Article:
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 Table of Contents  
ORIGINAL ARTICLE
Year : 2015  |  Volume : 42  |  Issue : 4  |  Page : 196-200

Detection of serum 25(OH)-vitamin D level in the serum of women with fibromyalgia syndrome and its relation to pain severity


Department of Physical Medicine and Rehabilitation, Menoufia University Hospitals, Menoufia University, Menoufia, Egypt

Date of Submission24-Jan-2015
Date of Acceptance09-Jul-2015
Date of Web Publication26-Oct-2015

Correspondence Address:
Alaa A Elaziz Labeeb
Department of Physical Medicine and Rehabilitation, Menoufia University Hospitals, Menoufia University, Menoufia
Egypt
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Source of Support: None, Conflict of Interest: None


DOI: 10.4103/1110-161X.168202

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  Abstract 

Objective
The aim of our study is to determine serum 25(OH)-vitamin D level in patients with fibromyalgia syndrome and its relation to pain.
Patients and methods
Fifty-three women with fibromyalgia syndrome diagnosed according to the American College of Rheumatology 1990 fibromyalgia diagnostic criteria and 50 age-matched healthy women as a control group were included in this study. Serum 25(OH)-vitamin D levels were determined in both the patient and the control groups. Fibromyalgia Impact Questionnaire scores and pain intensity measured by the visual analogue scale were evaluated.
Results
We found a statistically significant decrease in serum vitamin D level in the patient group in comparison with the control group. There was a significant negative correlation (P = 0.000) between vitamin D level and Fibromyalgia Impact Questionnaire. The same results are found between vitamin D level and visual analogue scale. There was no significant correlation between vitamin D level and erythrocyte sedimentation rate or C-reactive protein.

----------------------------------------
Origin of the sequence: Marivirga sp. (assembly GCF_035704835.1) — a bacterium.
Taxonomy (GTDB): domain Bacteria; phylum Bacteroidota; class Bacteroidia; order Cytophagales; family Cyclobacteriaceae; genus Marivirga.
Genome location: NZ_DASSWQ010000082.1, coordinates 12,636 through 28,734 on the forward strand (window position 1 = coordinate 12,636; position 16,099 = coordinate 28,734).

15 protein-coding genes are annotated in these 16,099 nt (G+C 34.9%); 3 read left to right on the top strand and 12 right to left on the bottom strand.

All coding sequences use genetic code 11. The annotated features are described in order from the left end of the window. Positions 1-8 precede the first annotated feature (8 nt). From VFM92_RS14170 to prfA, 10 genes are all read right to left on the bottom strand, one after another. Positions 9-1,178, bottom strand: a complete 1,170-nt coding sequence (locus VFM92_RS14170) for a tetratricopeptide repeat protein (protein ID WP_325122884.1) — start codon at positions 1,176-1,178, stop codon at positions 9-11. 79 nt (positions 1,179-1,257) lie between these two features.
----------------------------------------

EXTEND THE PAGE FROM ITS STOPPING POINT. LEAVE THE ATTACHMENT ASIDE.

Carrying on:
Conclusion
We found a significant association between fibromyalgia and low 25(OH)-vitamin D levels as suggested previously in other studies. Also, there was a correlation between the level of vitamin D in serum and severity of pain. We recommend vitamin D screening in every patient with chronic nonspecific musculoskeletal pain, especially fibromyalgia, and extended research in this area with large numbers of patients.

Keywords: chronic pain, fibromyalgia, vitamin D


How to cite this article:
Elaziz Labeeb AA, Al-Sharaki DR. Detection of serum 25(OH)-vitamin D level in the serum of women with fibromyalgia syndrome and its relation to pain severity. Egypt Rheumatol Rehabil 2015;42:196-200